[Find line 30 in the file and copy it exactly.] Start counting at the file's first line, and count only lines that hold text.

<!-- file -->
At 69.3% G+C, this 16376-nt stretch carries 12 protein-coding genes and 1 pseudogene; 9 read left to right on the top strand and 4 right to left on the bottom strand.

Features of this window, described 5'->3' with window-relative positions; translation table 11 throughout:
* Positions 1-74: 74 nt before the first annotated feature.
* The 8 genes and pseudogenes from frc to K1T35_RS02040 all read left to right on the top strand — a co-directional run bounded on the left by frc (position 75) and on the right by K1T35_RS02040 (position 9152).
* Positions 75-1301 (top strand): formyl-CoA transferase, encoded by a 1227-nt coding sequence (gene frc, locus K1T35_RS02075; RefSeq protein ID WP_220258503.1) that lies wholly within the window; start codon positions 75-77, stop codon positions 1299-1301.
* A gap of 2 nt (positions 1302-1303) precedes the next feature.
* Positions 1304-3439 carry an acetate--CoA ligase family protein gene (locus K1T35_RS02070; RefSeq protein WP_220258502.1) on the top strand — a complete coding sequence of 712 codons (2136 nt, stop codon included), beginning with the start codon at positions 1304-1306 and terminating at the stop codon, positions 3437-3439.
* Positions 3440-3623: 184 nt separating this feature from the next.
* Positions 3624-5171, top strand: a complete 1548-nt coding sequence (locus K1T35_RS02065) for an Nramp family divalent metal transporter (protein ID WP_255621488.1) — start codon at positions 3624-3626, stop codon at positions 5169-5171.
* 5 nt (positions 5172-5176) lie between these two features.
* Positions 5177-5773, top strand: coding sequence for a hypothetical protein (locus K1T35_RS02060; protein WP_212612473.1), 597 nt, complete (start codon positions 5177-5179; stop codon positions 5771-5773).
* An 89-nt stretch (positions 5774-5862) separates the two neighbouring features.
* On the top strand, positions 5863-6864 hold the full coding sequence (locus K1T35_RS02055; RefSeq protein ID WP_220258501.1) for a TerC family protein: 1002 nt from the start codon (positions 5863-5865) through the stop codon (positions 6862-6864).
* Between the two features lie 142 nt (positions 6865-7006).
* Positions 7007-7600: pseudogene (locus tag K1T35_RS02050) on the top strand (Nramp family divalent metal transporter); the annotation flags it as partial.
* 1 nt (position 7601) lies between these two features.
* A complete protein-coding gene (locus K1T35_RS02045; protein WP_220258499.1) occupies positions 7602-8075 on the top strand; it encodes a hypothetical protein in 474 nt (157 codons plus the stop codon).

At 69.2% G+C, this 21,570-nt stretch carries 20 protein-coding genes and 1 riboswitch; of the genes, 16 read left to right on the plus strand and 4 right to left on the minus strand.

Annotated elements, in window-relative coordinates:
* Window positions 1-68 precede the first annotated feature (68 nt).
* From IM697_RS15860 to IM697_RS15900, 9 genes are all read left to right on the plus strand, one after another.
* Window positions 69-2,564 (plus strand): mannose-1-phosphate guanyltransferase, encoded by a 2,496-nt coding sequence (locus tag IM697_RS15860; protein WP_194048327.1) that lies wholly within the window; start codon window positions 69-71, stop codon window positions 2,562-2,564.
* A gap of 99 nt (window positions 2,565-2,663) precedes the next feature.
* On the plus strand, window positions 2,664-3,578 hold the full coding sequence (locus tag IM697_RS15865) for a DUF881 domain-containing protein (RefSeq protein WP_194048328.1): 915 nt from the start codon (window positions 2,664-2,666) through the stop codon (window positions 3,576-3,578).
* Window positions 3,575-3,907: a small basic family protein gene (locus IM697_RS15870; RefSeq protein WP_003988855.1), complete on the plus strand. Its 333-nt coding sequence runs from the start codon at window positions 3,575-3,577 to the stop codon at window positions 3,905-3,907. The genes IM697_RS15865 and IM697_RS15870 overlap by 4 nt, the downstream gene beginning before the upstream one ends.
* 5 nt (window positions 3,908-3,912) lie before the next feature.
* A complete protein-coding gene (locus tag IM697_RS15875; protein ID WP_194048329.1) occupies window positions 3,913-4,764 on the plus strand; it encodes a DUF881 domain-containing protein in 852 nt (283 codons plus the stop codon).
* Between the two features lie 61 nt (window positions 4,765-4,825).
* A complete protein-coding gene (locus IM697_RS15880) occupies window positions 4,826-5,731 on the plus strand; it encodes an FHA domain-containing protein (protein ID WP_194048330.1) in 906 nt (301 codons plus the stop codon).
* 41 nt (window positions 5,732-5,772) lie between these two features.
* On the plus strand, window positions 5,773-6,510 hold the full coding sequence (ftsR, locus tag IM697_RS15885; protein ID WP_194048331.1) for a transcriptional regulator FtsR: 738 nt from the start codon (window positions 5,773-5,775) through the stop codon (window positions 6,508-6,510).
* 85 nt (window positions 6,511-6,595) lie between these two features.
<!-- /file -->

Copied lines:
* 41 nt (window positions 5,732-5,772) lie between these two features.